Since the Council, according to the Statute, has the final say on the language matters the administration seemed to show it a middle finger. To make matters worse the Senate, made up of university professors, backed the executive, although it must have known that its vote was out of order.
The Council, to its credit, refused to be intimidated. One-fifth of Council members were elected by the Convocation of alumni and the donors and they run the risk of being thrown out at the next election if they appear weak on maintaining Afrikaans on the campus. In recent times some illustrious public figures have suffered painful defeats in Convocation elections.
In the Council meeting the threat of the executive being repudiated hung in the air but in the end sanity prevailed. It decided not to censure the Executive and to revert to the 50-50 policy for Afrikaans and English.
What was completely unanticipated in 1994, when South Africa made its transition to an inclusive democracy, was that at the campuses of the Historically Afrikaans Universities Afrikaans-speaking academics and top executives would take the initiative in steadily reducing the Afrikaans offer. Narrowly pursuing their own individual or corporate interests, this group did not feel accountable to students, parents, clients or the Afrikaans community.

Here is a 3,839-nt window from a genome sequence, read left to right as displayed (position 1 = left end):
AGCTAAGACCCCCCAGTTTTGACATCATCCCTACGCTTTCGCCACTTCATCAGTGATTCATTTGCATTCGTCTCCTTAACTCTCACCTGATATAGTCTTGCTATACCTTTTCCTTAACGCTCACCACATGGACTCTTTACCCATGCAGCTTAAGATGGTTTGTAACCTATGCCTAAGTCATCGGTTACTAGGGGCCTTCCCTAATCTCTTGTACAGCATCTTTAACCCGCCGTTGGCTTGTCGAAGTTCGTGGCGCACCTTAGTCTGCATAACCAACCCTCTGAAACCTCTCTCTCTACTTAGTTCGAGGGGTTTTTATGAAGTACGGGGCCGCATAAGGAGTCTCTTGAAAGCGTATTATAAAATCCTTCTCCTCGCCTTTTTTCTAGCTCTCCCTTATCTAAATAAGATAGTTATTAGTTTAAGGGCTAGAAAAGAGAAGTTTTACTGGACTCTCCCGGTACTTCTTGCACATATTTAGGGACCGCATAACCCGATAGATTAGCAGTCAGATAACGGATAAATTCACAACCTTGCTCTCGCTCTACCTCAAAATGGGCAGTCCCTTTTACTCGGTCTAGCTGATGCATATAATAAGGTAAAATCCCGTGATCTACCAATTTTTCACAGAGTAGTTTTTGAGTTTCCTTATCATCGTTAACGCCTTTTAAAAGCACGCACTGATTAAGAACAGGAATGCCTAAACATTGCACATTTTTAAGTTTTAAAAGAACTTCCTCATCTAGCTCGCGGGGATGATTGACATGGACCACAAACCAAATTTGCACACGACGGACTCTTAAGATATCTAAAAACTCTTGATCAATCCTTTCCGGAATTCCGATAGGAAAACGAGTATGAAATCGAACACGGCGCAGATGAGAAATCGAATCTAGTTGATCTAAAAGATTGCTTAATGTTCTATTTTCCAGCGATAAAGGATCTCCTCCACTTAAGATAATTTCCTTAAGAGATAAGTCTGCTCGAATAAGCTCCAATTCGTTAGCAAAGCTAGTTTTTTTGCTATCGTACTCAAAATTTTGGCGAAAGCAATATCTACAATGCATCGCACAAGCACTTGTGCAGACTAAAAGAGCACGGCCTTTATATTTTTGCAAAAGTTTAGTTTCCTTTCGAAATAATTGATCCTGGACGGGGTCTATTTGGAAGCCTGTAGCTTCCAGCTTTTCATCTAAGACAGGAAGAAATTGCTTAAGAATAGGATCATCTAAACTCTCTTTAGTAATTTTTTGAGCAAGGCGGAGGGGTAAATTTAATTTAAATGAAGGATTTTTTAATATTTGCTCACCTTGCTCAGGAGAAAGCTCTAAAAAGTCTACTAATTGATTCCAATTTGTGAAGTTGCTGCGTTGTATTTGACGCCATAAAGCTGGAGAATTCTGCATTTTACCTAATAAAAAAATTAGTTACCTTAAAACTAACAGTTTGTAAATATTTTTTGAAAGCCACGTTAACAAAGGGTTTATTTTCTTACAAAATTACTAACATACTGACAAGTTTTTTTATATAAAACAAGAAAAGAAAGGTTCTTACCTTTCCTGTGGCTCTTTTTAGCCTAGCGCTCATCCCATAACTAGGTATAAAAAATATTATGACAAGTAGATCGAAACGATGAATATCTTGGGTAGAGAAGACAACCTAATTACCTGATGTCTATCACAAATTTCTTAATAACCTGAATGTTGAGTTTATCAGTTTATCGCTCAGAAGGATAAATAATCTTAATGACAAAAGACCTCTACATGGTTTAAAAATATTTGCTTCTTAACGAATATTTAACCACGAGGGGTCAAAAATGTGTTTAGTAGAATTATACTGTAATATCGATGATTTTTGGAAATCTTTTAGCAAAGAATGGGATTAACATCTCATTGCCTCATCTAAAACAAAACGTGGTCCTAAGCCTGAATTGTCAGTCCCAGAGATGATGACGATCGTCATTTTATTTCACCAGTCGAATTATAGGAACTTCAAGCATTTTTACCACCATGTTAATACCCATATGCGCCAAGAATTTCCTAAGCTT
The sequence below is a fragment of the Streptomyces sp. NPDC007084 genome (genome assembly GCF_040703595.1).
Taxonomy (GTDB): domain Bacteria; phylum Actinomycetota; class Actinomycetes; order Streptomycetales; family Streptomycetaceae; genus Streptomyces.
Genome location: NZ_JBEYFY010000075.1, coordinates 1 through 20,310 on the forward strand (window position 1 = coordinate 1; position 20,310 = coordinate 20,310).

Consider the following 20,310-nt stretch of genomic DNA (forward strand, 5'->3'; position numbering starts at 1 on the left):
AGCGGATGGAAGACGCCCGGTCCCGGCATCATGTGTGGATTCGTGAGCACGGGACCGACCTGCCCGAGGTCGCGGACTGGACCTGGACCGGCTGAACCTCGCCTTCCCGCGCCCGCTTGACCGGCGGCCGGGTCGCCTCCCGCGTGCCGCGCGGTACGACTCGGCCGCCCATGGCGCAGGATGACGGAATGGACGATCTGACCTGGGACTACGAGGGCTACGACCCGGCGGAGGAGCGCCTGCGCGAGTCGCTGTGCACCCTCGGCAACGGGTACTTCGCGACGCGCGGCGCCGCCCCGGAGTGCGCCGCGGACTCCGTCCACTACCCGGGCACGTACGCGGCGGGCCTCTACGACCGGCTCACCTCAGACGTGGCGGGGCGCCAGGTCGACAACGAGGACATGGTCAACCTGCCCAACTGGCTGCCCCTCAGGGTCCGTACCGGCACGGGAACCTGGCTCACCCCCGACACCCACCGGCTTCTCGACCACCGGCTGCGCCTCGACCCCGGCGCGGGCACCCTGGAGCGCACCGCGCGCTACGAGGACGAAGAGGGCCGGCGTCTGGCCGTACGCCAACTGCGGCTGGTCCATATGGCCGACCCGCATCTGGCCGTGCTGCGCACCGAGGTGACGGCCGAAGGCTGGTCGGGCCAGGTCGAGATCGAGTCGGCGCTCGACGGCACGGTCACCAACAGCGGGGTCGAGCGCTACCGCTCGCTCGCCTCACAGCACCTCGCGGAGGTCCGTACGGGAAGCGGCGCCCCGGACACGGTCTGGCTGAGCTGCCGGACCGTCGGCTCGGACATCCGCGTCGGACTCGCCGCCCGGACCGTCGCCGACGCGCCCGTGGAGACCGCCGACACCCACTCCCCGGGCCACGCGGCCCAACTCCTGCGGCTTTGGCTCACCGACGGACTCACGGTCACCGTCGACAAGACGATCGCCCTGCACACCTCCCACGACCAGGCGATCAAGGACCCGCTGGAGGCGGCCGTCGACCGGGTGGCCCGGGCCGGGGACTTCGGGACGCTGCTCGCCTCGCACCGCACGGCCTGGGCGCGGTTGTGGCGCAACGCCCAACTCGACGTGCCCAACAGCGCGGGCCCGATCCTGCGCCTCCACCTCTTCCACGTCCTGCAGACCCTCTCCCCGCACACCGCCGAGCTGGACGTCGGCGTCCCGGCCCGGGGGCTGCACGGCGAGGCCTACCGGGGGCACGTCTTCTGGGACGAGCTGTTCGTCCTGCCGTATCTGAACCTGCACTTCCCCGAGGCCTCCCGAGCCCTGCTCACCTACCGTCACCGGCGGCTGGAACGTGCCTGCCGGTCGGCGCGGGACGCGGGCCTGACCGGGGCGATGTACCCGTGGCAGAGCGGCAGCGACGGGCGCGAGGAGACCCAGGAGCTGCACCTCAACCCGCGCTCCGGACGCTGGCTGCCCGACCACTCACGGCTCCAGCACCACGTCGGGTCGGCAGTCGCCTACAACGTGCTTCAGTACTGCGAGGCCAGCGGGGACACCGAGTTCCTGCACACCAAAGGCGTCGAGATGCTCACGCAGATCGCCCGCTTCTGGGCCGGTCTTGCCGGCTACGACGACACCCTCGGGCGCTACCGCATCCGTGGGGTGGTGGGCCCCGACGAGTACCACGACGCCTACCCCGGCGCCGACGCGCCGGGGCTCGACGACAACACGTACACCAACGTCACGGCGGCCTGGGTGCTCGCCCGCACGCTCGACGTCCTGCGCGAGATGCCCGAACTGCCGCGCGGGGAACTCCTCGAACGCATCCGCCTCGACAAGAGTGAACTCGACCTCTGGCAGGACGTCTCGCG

Referring to their actions, Gerrit Komrij, a Dutch literary critic, in 2003 described Afrikaans aslewenddood (alive-dead). He pointed out that an elite was busily amputating limbs from Afrikaans despite the fact that the body was healthy, and indeed alive and kicking. He concluded that as far as the future of Afrikaans was concerned, the greatest threat to Afrikaans was Afrikaans-speakers themselves. Over the next twelve years Afrikaans-speakers had a leading hand in smothering Afrikaans on campuses where they were in a position of power.
The mistake the present SU executive made was to try to get rid of Afrikaans as university language as soon as possible. One could also call it a blitzkrieg. What would have happened had the executive got its way? A pointer is a poll conducted in 2008 by Lawrence Schlemmer.
Commissioned by the SU Council, he conducted a comprehensive attitude survey of the language preferences of Stellenbosch students. It found that only 15 per cent of Afrikaans would accept a policy that would make English the only medium of instruction and more than two-thirds would be very dissatisfied. More than 40 per cent of English speakers would regret it.